As we move into 2009, The Wave's 116th year, we want to wish all of our readers and advertisers a happy and health New Year.
With the new year, Wave managing editor Howard Schwach has changed the name of his weekly column to "The Rockaway Beat," in order to further differentiate his commentary from The Wave's editorial, which can be found on page four of the paper each week. We'd like to remind everybody that the opinions found in his column are his alone and do not represent the opinions of the newspaper.
The year-end homicide rates for Rockaway police precincts are troubling, but mirror what is going on in the rest of the city. In 2007, there were 496 homicides in the city, way down from 1990, when there were 2,245. In 2008, there were 501 homicides, a small uptick, and statistically not very meaningful, but troubling nevertheless, because the rate has fallen each year since that 1990 high, except for 2007. In the 100 Precinct, homicides jumped from one in 2007 to five this year. The 101 Precinct saw a big rise, to ten in 2008 from four in 2007. The number of homicides in the 101 Precinct are particularly troubling because the number represents a lot of innocent victims. In past years, most of the homicides involved criminals on both sides of the gun. Last year, however, a number of innocent young people were killed. We can only wonder if the trend will continue in 2009, with fewer cops on the street and an increase of economy-driven crimes. We can only wait and hope for a less violent year.
A new report says that older Americans are taking too many pills, both prescription and over-the-counter, and that it may well be a dangerous practice. That finding does not bode well for Rockaway's growing senior citizen population. The report says that more than half of Americans between the ages of 57 and 85 are using five or more prescription or non-prescription drugs and that one-quarter are taking them in combinations that could cause dangerous drug reactions. "While prescriptions are often beneficial, they are not always safe," the report says. Anybody taking more than five prescription drugs that have been prescribed by different health providers is urged to have the drug interactions checked by a doctor or pharmacist.
While Geraldine Chapey, the younger, has not yet officially thrown her hat in the ring for the City Council seat that was vacated by Joe Addabbo this week when he was sworn in as a State Senator, she showed up at an interview for candidates hosted by the United Federation of Teachers (UFT). A number of other candidates showed up as well, seeking the endorsement of the powerful union. Frank Gulluscio was there, and so was Lew Simon. We heard later on that Simon told a Rockaway meeting that the union had endorsed his candidacy, so we checked and it turns out that the UFT has not endorsed any candidate and may well not endorse anybody in the special election that will be held sometime next month. The election is expected to be a free-for-all, with about 5,000 votes being cast. The Wave plans to host a candidates' forum somewhere in Rockaway before the election.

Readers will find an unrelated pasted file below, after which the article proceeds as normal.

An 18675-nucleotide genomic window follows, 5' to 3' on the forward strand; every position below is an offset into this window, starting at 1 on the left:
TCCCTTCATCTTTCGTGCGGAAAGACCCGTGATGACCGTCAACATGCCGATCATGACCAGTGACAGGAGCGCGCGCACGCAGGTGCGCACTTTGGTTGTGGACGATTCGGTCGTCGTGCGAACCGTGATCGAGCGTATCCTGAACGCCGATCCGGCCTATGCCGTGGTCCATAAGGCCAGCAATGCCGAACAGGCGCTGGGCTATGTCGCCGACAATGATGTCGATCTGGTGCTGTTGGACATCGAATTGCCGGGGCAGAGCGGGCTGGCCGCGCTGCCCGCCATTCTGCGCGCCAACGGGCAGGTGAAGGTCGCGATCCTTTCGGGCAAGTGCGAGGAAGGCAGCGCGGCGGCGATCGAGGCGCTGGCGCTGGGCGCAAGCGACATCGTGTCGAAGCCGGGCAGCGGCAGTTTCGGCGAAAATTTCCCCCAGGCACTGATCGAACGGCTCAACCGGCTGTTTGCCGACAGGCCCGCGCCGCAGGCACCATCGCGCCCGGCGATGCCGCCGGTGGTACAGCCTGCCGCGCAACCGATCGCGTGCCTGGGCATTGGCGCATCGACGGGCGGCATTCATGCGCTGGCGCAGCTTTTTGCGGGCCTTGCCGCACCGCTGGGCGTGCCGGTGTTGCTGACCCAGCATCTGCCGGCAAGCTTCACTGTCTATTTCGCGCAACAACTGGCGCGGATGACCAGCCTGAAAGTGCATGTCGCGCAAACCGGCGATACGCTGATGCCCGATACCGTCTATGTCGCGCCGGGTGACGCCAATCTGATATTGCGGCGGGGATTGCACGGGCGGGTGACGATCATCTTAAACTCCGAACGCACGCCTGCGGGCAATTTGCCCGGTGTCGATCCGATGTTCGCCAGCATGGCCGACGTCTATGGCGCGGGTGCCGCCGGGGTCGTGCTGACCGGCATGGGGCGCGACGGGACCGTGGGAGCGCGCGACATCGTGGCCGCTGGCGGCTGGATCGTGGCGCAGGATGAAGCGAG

Speaking of seniors, Rockaway residents who use the local senior centers can breathe a sigh of relief because the mayor has decided to put a hold on his plan to reorganize the centers and close many of the older centers citywide. In a victory for the City Council, which was fighting the changes, the city has killed the $20 million in financing it would have taken to make the change. Senior centers would have morphed into "wellness centers," whatever that means. Certainly, the change was meaningful to the mayor, who has been pushing hard for the plan for the past two years.
The American Legion's Daniel M. O'Connell Post 272 and its Ladies Auxiliary have been busy this holiday season, reaching out to veterans, children and youth, as well as to those local servicemen in Iraq and Afghanistan. The organization recently hosted two holiday parties for the veterans. One was at the St. Albans hospital. The other, a tree-trimming party hosted by the women's auxiliary, took place at the Knights of Columbus Hall. The Post also purchased large quantities of toys that were given to needy kids throughout the peninsula.
It was a typical Mayor Bloomberg moment. Shortly after the City Council passed his seven percent property tax hike, he blasted the 18 councilmembers who voted against the plan, calling them "gutless" and arguing that they should not be returned to the council for voting the way they did. The mayor's message once again is "my way or the highway." The last thing the city needs in this time of turmoil is a mayor who is convinced that only he can lead, that he always knows best, and that anybody who crosses him should be instantly deleted.
The columnist who writes our "Health and Harmony" column, Dr. Nancy Gahles, can now be heard on computer radio. She was recently a guest on the "Inner Health Through Homeopathy" radio program, which can be found at www.homeopathyradio. com. Her show was called "Ode to the Winter Season: Homeopathy for Flu, Colds and Cough." We wish Gahles well in her new endeavor. She is the president of the National Center for Homeopathy.